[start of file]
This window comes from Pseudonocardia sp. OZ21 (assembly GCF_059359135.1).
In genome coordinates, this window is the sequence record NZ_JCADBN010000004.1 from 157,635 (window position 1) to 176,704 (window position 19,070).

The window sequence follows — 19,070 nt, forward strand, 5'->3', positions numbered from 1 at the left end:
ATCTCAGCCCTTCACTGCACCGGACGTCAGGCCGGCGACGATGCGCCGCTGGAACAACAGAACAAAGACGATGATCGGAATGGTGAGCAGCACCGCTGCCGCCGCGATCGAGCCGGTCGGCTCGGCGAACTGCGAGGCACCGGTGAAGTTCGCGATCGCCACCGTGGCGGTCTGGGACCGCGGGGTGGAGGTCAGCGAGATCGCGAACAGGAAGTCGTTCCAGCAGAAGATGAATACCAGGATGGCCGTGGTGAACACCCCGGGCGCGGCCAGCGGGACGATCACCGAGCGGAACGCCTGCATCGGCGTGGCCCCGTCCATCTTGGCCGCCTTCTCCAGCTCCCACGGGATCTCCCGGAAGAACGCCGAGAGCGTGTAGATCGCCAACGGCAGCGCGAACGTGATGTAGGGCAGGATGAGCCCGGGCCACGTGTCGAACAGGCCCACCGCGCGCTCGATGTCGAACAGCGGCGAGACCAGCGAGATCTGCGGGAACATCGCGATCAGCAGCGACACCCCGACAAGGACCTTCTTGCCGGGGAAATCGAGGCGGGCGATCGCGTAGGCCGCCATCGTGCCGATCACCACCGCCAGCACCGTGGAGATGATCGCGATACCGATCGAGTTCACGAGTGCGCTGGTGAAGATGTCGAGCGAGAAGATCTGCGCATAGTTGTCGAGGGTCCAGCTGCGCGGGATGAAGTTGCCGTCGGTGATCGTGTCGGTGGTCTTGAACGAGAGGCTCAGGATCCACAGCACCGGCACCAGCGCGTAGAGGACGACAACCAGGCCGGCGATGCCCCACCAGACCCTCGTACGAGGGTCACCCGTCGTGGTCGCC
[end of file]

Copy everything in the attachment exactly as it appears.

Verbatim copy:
This window comes from Pseudonocardia sp. OZ21 (assembly GCF_059359135.1).
In genome coordinates, this window is the sequence record NZ_JCADBN010000004.1 from 157,635 (window position 1) to 176,704 (window position 19,070).

The window sequence follows — 19,070 nt, forward strand, 5'->3', positions numbered from 1 at the left end:
ATCTCAGCCCTTCACTGCACCGGACGTCAGGCCGGCGACGATGCGCCGCTGGAACAACAGAACAAAGACGATGATCGGAATGGTGAGCAGCACCGCTGCCGCCGCGATCGAGCCGGTCGGCTCGGCGAACTGCGAGGCACCGGTGAAGTTCGCGATCGCCACCGTGGCGGTCTGGGACCGCGGGGTGGAGGTCAGCGAGATCGCGAACAGGAAGTCGTTCCAGCAGAAGATGAATACCAGGATGGCCGTGGTGAACACCCCGGGCGCGGCCAGCGGGACGATCACCGAGCGGAACGCCTGCATCGGCGTGGCCCCGTCCATCTTGGCCGCCTTCTCCAGCTCCCACGGGATCTCCCGGAAGAACGCCGAGAGCGTGTAGATCGCCAACGGCAGCGCGAACGTGATGTAGGGCAGGATGAGCCCGGGCCACGTGTCGAACAGGCCCACCGCGCGCTCGATGTCGAACAGCGGCGAGACCAGCGAGATCTGCGGGAACATCGCGATCAGCAGCGACACCCCGACAAGGACCTTCTTGCCGGGGAAATCGAGGCGGGCGATCGCGTAGGCCGCCATCGTGCCGATCACCACCGCCAGCACCGTGGAGATGATCGCGATACCGATCGAGTTCACGAGTGCGCTGGTGAAGATGTCGAGCGAGAAGATCTGCGCATAGTTGTCGAGGGTCCAGCTGCGCGGGATGAAGTTGCCGTCGGTGATCGTGTCGGTGGTCTTGAACGAGAGGCTCAGGATCCACAGCACCGGCACCAGCGCGTAGAGGACGACAACCAGGCCGGCGATGCCCCACCAGACCCTCGTACGAGGGTCACCCGTCGTGGTCGCC